BB: Oh, man, let’s just inhale together, just… It was so powerful to me. So when I heard her talk about strong back, soft front, it just resonated so deeply in me, here’s what she writes about it. She writes, this is Roshi Joan Halifax. “All too often our so-called strength comes from fear, not love. Instead of having a strong back, many of us have a defended front, shielding a weak spine. In other words, we walk around brittle and defensive, trying to conceal our lack of confidence. If we strengthen our backs, metaphorically speaking, and develop a spine that’s flexible but sturdy, then we can risk having a front that’s soft and open. How can we give and accept care with strong back, soft front, compassion, moving past fear to a place of genuine tenderness? I believe it comes when we can be truly transparent, seeing the world clearly and letting the world see into us.”
BB: Oh, man, just… Let me just read this part of this quote again. If she was a guest right now, which she should be one day, for sure, if she was a guest right now, I’d have her read this part again. “All too often, our so-called strength comes from fear, not love. Instead of having a strong back, many of us have a defended front, shielding a weak spine. We walk around brittle and defensive, trying to conceal our lack of confidence.” Oh, that just… That just cuts me to the core.
BB: So I really adopted this strong back, soft front belief and practice. And then as I started writing Braving the Wilderness, which is a book about belonging and how difficult belonging is. You know, fitting in is easy; belonging, which requires the courage to be yourself and let the world see you, that… That’s when I added the wild heart. And so to me, not only does strong back, soft front, and wild heart get us through hard times, it is the cornerstone of my actual belonging practice, my true belonging practice, because true belonging is so hard these days. It’s not about fitting in or staying quiet or hating the same people that your family or friends hate, even when you don’t know them.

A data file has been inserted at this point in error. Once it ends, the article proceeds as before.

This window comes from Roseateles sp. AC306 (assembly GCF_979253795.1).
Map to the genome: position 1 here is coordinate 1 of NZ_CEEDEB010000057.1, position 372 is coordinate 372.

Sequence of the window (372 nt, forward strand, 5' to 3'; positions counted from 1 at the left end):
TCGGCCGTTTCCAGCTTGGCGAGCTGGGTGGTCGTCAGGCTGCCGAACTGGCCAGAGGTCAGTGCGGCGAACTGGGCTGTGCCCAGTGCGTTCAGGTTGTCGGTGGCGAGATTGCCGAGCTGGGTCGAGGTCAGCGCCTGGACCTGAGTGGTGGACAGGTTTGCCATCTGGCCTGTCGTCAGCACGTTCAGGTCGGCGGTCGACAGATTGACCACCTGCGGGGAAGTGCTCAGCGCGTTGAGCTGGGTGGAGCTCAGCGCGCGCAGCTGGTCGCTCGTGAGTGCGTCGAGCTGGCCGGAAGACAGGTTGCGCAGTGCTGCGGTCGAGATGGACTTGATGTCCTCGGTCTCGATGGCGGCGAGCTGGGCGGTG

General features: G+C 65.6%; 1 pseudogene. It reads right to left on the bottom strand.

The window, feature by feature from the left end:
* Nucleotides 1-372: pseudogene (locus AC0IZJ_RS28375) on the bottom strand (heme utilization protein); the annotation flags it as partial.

BB: This is how I define true belonging. True belonging is the spiritual practice of believing in and belonging to yourself so deeply that you can share your most authentic self with the world and find sacredness in both being a part of something and standing alone in the wilderness. True belonging doesn’t require you to change who you are, it requires you to be who you are. So I think if we’re going to make true belonging a daily practice in our lives, we’re going to need this strong back and soft front and this wild heart. We’re going to need both courage and vulnerability as we abandon the certainty and safety of our ideological bunkers and head off into this wilderness where we say, I don’t agree. We say, I believe this.
BB: And I think once we’re able… Once we’ve found the courage to stand alone, to say what we believe and do what we feel is right, despite the criticism and fear, we may leave the wilderness, but I believe the wild has marked our hearts. I think this is the wild heart piece of true belonging. That doesn’t mean that the wilderness is no longer difficult, it means that once we’ve braved it on our own, you know, once you’ve stood up for what you believe in, once you’ve said, look, I’m going to belong to myself first and betray myself last, that’s the mark of the wild heart, and we become painfully aware of when our choices stray from that.